Moderna, Merck say vaccine improved survival in patients with deadly skin cancer


Moderna and Merck released more positive three-year data Monday on their experimental vaccine, given to patients with the most deadly form of skin cancer in combination with the therapy Keytruda.

The vaccine together with Merck’s Keytruda improved survival and showed long-lasting efficacy in a midstage study in patients with a deadly form of skin cancer. Moderna and Merck are presenting the data at the American Society of Clinical Oncology annual meeting in Chicago.

The shot is a key part of Moderna’s pipeline that has helped shore up investor sentiment for the biotech company following a rocky last year, when demand plummeted for its Covid vaccine, for now its only commercially available product.

The data includes the initial results the two companies announced in December.

Among new data, nearly 75% of patients who took the combination were alive without any signs or symptoms of their cancer returning at the 2½-year mark. That compares with 55.6% of patients who got Keytruda alone. 

That benefit was observed across different subgroups of patients, regardless of whether they had tumors with a large number of mutations or whether they had enough of a protein — called PD-L1 — that helps keep the body’s immune responses in check. 

The data reflects the potential for the shot to help treat a “broad range” of melanoma patients, Dr. Kyle Holen, Moderna’s head of development, therapeutics and oncology, said in a release.

The overall survival rate of patients who took the vaccine in combination with Keytruda was 96% after 2½ years. That compares with 90.2% among those who took Keytruda alone.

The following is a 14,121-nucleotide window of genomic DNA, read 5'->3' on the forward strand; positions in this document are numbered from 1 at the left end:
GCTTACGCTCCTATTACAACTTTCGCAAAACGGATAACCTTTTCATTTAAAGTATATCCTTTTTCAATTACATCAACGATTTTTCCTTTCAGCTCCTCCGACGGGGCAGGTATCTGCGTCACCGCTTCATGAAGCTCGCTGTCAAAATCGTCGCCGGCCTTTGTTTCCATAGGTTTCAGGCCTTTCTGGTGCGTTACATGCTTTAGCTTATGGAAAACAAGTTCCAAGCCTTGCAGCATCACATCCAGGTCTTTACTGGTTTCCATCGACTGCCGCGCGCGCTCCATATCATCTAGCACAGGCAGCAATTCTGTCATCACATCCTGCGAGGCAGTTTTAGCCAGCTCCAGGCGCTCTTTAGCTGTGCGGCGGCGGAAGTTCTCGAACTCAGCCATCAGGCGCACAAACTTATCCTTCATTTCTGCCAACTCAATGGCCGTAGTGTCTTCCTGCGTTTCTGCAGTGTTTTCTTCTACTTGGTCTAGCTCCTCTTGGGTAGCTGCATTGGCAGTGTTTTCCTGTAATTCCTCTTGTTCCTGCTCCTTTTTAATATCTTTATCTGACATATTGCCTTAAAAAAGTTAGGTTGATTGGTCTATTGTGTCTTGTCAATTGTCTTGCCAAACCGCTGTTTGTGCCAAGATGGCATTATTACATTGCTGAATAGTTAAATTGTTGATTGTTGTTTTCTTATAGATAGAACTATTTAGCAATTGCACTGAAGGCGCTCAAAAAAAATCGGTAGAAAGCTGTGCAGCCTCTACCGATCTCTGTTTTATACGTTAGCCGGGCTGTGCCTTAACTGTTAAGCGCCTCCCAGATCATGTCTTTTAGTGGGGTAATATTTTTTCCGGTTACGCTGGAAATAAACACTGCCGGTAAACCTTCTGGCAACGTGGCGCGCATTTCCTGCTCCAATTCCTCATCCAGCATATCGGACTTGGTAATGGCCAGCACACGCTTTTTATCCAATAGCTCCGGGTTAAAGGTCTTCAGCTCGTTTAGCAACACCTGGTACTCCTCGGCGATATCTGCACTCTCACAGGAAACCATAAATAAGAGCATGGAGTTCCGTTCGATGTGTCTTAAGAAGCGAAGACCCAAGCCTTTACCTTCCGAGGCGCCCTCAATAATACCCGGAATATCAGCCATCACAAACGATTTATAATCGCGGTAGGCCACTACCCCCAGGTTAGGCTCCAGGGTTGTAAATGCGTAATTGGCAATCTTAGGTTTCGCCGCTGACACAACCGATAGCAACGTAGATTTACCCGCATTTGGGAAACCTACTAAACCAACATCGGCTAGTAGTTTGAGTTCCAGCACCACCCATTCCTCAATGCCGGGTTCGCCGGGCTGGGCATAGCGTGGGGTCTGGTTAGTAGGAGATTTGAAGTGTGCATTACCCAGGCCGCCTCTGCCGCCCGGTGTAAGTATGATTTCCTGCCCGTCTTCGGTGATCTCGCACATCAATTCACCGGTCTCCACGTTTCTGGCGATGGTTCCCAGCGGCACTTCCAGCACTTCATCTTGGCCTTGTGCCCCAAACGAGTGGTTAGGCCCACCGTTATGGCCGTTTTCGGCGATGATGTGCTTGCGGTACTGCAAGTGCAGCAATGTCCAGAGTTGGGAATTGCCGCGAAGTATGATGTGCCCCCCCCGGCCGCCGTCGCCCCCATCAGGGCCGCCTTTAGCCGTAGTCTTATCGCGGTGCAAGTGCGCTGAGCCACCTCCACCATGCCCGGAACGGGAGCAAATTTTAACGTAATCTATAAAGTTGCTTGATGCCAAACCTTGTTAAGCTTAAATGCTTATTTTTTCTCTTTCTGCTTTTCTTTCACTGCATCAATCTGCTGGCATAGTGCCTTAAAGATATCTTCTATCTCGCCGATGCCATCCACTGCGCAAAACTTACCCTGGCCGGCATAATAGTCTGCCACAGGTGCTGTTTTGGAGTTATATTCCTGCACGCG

As the companies previously announced, patients with severe forms of the cancer, known as melanoma, who received the combination were 49% less likely to die or have their cancer return than those who took Keytruda alone after roughly three years. The combination also slashed the risk of melanoma spreading to other parts of the body, or death, by 62%.

The most common side effects associated with the vaccine were fatigue, injection site pain and chills, according to the data. The majority of those side effects were mild. Patients who received the combination had slightly higher immune-related side effects.

The vaccine, which uses the same mRNA technology as Moderna’s Covid vaccine, is custom-built based on an analysis of a patient’s tumors after surgical removal. The shot is designed to train the immune system to recognize and attack specific mutations in cancer cells. 

Moderna is excited about working to reduce the time between the initial analysis of a tumor and when a patient gets injected with the shot, CEO Stephane Bancel said in an interview with CNBC.

Meanwhile, Merck’s Keytruda, which is approved to treat melanoma and other cancers, belongs to a class of widely used immunotherapies designed to disable a certain protein that helps cancer evade the immune system.

The U.S. Food and Drug Administration in February gave breakthrough therapy designation to the cancer vaccine for the treatment of melanoma. That designation aims to speed up the development and review of treatments for serious and life-threatening diseases.

But Moderna also plans to file for accelerated approval with the FDA, Bancel noted. The process allows for expedited approvals of drugs for serious conditions that fill an unmet medical need.

Melanoma is responsible for the large majority of skin cancer deaths, according to the American Cancer Society. The rate of melanoma has increased rapidly over the past few decades, according to the organization.

About 100,000 people will be diagnosed with melanoma in the U.S. this year and nearly 8,000 people are expected to die from the disease, according to the American Cancer Society.

The two drugmakers are studying the combination as a treatment for late-stage melanoma in a phase-three trial, which began in July. Bancel said the progress of that trial is “ahead of our plans” so far. 

Moderna is also conducting another phase three trial of the vaccine in patients with a type of lung cancer. 

This year, Merck and Moderna started a two-part mid- to late-stage trial on the vaccine and Keytruda in patients at an advanced stage of a common skin cancer. The companies are also conducting a phase two trial in certain patients with a type of kidney cancer, and another study on people with a type of bladder cancer.



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